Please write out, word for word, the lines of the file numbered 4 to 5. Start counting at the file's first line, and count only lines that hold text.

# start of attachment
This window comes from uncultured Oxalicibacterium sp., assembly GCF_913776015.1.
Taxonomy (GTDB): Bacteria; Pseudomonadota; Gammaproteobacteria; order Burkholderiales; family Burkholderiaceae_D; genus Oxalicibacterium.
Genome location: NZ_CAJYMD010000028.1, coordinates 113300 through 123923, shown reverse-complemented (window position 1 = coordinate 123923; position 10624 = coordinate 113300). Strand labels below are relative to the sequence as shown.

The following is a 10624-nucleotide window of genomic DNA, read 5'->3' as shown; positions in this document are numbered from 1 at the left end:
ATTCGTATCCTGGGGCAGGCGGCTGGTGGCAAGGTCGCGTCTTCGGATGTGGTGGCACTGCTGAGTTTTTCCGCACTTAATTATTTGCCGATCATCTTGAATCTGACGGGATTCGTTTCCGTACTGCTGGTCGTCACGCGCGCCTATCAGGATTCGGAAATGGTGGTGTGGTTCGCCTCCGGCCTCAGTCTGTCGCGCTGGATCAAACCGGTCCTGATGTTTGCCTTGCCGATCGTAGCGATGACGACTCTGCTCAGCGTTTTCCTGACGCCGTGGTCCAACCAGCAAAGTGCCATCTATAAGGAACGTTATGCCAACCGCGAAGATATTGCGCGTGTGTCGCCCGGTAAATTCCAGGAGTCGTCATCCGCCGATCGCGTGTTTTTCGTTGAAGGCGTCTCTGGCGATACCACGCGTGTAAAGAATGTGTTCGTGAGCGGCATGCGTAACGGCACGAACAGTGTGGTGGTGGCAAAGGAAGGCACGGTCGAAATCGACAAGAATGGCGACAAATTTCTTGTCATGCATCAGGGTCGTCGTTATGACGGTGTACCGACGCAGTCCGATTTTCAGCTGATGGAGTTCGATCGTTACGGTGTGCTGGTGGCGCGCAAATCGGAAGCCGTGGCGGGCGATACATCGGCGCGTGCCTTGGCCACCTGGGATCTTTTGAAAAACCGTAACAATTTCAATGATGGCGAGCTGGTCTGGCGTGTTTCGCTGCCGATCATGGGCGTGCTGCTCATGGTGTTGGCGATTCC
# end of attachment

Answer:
The following is a 10624-nucleotide window of genomic DNA, read 5'->3' as shown; positions in this document are numbered from 1 at the left end:
ATTCGTATCCTGGGGCAGGCGGCTGGTGGCAAGGTCGCGTCTTCGGATGTGGTGGCACTGCTGAGTTTTTCCGCACTTAATTATTTGCCGATCATCTTGAATCTGACGGGATTCGTTTCCGTACTGCTGGTCGTCACGCGCGCCTATCAGGATTCGGAAATGGTGGTGTGGTTCGCCTCCGGCCTCAGTCTGTCGCGCTGGATCAAACCGGTCCTGATGTTTGCCTTGCCGATCGTAGCGATGACGACTCTGCTCAGCGTTTTCCTGACGCCGTGGTCCAACCAGCAAAGTGCCATCTATAAGGAACGTTATGCCAACCGCGAAGATATTGCGCGTGTGTCGCCCGGTAAATTCCAGGAGTCGTCATCCGCCGATCGCGTGTTTTTCGTTGAAGGCGTCTCTGGCGATACCACGCGTGTAAAGAATGTGTTCGTGAGCGGCATGCGTAACGGCACGAACAGTGTGGTGGTGGCAAAGGAAGGCACGGTCGAAATCGACAAGAATGGCGACAAATTTCTTGTCATGCATCAGGGTCGTCGTTATGACGGTGTACCGACGCAGTCCGATTTTCAGCTGATGGAGTTCGATCGTTACGGTGTGCTGGTGGCGCGCAAATCGGAAGCCGTGGCGGGCGATACATCGGCGCGTGCCTTGGCCACCTGGGATCTTTTGAAAAACCGTAACAATTTCAATGATGGCGAGCTGGTCTGGCGTGTTTCGCTGCCGATCATGGGCGTGCTGCTCATGGTGTTGGCGATTCC